The church of St Mary Magdalene & St Andrew at Ridlington is an impressive building for such a quiet village; it consists of west tower, nave, north & south aisles, and chancel.
Most of the building dates from the 13th century; the tower in its present form dates from abount a century later.
Extensive restoration in 1860 left little older work remaining save the chancel arch, nave arcades, clearstory and tower, thus the history is difficult to follow. The 1860 work by a Henry Parsons of London consisted of rebuilding the aisles and chancel and replacing all the fittings, including the erection of new roofs throughout. In 1887 a new porch was erected, and in 1903 the upper part of the tower was rebuilt.
The font is modern, replacing one which was described in 1860 as "so much mutilated as to be useless." The new one has a bowl of triangular shape, with curved sides, supported on marble shafts with moulded capitals and bases.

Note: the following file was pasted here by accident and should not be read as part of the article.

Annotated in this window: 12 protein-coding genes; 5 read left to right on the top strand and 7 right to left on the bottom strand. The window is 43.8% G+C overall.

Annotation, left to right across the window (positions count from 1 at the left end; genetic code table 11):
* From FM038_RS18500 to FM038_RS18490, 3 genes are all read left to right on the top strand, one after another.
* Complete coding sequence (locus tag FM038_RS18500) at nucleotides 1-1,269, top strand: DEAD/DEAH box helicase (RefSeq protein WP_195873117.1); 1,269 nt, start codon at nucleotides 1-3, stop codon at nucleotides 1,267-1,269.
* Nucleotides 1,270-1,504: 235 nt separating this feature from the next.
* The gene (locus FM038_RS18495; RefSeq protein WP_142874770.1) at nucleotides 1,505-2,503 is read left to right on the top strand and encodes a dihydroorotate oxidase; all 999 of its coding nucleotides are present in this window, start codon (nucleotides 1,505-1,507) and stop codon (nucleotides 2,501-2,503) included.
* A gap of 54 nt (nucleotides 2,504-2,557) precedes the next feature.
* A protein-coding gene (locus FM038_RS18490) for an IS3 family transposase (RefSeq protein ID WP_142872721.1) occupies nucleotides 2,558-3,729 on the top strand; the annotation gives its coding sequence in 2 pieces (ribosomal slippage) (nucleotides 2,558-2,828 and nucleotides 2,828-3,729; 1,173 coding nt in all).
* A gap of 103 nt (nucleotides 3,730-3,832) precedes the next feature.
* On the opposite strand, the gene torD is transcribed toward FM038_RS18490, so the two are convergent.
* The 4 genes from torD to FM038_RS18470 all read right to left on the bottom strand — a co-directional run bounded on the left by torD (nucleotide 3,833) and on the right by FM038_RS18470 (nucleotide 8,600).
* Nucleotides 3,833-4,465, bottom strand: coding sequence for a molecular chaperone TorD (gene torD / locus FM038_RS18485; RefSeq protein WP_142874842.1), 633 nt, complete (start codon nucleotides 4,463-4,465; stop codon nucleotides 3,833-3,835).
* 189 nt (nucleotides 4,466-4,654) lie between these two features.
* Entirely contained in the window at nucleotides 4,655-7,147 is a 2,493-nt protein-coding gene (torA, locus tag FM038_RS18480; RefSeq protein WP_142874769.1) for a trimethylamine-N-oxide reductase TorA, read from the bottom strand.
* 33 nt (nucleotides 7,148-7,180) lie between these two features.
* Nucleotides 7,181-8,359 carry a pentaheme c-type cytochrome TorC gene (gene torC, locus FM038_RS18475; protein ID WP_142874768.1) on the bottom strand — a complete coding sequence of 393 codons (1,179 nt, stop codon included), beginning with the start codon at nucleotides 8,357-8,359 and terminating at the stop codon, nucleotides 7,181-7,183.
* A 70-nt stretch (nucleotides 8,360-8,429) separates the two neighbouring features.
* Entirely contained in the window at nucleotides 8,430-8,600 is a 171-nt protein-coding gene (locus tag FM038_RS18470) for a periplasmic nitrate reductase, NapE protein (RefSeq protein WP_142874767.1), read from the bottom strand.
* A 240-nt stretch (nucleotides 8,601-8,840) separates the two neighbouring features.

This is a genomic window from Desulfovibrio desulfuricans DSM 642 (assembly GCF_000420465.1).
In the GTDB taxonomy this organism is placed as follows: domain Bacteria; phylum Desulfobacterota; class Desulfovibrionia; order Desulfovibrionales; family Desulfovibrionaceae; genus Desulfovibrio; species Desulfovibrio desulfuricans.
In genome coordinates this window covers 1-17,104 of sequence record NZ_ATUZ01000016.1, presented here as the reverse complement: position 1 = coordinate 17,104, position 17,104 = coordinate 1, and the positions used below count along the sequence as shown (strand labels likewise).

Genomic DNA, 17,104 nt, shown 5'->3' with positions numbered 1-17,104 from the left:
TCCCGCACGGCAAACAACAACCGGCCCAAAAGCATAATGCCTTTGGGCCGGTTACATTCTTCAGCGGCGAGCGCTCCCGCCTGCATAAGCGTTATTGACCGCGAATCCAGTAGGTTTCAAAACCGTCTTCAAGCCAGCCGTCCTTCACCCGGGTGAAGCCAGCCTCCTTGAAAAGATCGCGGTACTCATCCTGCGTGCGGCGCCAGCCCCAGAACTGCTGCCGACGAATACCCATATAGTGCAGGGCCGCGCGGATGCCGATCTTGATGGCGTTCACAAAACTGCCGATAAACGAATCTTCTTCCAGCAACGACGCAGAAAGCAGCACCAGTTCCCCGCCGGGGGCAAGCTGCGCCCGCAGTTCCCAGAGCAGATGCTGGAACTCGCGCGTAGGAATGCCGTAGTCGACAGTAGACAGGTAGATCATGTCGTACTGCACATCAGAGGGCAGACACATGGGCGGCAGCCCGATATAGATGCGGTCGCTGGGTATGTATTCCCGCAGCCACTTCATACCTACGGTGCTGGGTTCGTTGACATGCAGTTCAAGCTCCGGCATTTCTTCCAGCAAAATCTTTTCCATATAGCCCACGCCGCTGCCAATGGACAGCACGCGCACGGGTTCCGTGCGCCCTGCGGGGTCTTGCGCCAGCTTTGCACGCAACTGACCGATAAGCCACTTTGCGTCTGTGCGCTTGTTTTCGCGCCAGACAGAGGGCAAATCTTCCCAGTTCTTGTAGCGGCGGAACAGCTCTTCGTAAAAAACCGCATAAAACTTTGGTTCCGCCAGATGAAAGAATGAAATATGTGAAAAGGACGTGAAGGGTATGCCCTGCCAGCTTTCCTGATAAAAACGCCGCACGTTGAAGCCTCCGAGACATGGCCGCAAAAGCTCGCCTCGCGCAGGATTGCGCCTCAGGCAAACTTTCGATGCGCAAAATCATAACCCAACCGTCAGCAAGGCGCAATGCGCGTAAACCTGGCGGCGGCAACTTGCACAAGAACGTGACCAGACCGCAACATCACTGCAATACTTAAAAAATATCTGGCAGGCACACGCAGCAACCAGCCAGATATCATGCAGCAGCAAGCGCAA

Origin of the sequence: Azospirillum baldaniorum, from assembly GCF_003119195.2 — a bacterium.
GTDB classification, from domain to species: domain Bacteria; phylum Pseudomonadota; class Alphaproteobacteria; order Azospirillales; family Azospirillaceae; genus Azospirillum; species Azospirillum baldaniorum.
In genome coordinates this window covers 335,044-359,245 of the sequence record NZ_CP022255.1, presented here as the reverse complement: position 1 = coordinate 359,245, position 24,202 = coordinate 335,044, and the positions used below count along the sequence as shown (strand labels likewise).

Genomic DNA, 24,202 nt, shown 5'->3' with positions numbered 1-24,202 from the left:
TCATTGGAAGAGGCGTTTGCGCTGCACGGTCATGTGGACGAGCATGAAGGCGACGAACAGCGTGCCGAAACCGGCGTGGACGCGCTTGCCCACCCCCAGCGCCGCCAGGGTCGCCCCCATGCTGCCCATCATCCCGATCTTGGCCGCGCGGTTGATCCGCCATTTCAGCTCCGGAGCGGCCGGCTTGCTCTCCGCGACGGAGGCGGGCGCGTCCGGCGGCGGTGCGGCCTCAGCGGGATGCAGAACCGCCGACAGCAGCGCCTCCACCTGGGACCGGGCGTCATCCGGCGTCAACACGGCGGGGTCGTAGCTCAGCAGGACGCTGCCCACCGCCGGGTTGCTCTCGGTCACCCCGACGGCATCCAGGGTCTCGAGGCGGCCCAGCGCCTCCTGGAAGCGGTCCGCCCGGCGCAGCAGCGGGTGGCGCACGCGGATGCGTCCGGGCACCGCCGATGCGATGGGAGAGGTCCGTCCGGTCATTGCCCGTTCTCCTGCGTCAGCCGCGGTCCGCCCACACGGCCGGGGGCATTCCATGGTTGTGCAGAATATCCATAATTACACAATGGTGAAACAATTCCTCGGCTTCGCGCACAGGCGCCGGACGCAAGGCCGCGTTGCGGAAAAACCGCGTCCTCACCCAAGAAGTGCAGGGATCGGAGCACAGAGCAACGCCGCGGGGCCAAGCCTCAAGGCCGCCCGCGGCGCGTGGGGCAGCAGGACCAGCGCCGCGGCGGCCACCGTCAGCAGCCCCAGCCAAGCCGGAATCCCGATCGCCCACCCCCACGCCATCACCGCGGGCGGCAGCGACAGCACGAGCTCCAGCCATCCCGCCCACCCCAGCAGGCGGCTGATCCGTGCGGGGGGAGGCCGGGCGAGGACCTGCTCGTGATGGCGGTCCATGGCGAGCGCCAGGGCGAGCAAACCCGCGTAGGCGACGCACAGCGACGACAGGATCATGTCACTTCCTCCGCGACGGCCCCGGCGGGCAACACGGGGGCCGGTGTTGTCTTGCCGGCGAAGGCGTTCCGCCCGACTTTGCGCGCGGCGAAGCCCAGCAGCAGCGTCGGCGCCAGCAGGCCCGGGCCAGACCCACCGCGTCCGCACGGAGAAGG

The plate consists of a cup and cover paten of 1571, a paten and flagon of 1709-10 given by Richard Watts and a fluted paten or small alms dish of 1637-8, originally having two handles, but one now missing.
There are four bells, a treble by Taylor of Loughborough added in 1911 to a former ring of three, which had been recast, also by John Taylor & Co 1903.
There are also memorials to Edward Cheselden (d. 1688) and other members of the Cheselden family (1725-1815), and to eight men of the parish who fell in the War of 1914-19.
A case containing a bassoon, fiddle, two oboes and a flute, which were in use until 1860, was placed at the west end of the church in 1923. The royal arms of Queen Victoria are in the vestry.